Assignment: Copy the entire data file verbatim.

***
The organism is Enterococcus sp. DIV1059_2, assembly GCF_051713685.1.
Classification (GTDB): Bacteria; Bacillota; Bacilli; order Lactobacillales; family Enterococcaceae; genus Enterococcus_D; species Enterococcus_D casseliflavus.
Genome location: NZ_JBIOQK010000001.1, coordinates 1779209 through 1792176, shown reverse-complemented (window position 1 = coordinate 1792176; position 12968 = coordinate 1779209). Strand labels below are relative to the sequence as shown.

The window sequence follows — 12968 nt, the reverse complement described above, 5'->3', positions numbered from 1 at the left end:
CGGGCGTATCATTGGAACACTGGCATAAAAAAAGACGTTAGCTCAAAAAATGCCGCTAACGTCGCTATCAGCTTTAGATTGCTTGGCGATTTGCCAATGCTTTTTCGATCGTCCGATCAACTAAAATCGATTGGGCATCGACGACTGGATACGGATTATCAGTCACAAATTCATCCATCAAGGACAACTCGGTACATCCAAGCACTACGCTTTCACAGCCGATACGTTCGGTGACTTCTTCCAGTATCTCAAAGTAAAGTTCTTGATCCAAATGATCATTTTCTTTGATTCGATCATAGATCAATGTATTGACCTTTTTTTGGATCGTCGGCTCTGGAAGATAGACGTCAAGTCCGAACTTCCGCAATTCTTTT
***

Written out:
The organism is Enterococcus sp. DIV1059_2, assembly GCF_051713685.1.
Classification (GTDB): Bacteria; Bacillota; Bacilli; order Lactobacillales; family Enterococcaceae; genus Enterococcus_D; species Enterococcus_D casseliflavus.
Genome location: NZ_JBIOQK010000001.1, coordinates 1779209 through 1792176, shown reverse-complemented (window position 1 = coordinate 1792176; position 12968 = coordinate 1779209). Strand labels below are relative to the sequence as shown.

The window sequence follows — 12968 nt, the reverse complement described above, 5'->3', positions numbered from 1 at the left end:
CGGGCGTATCATTGGAACACTGGCATAAAAAAAGACGTTAGCTCAAAAAATGCCGCTAACGTCGCTATCAGCTTTAGATTGCTTGGCGATTTGCCAATGCTTTTTCGATCGTCCGATCAACTAAAATCGATTGGGCATCGACGACTGGATACGGATTATCAGTCACAAATTCATCCATCAAGGACAACTCGGTACATCCAAGCACTACGCTTTCACAGCCGATACGTTCGGTGACTTCTTCCAGTATCTCAAAGTAAAGTTCTTGATCCAAATGATCATTTTCTTTGATTCGATCATAGATCAATGTATTGACCTTTTTTTGGATCGTCGGCTCTGGAAGATAGACGTCAAGTCCGAACTTCCGCAATTCTTTT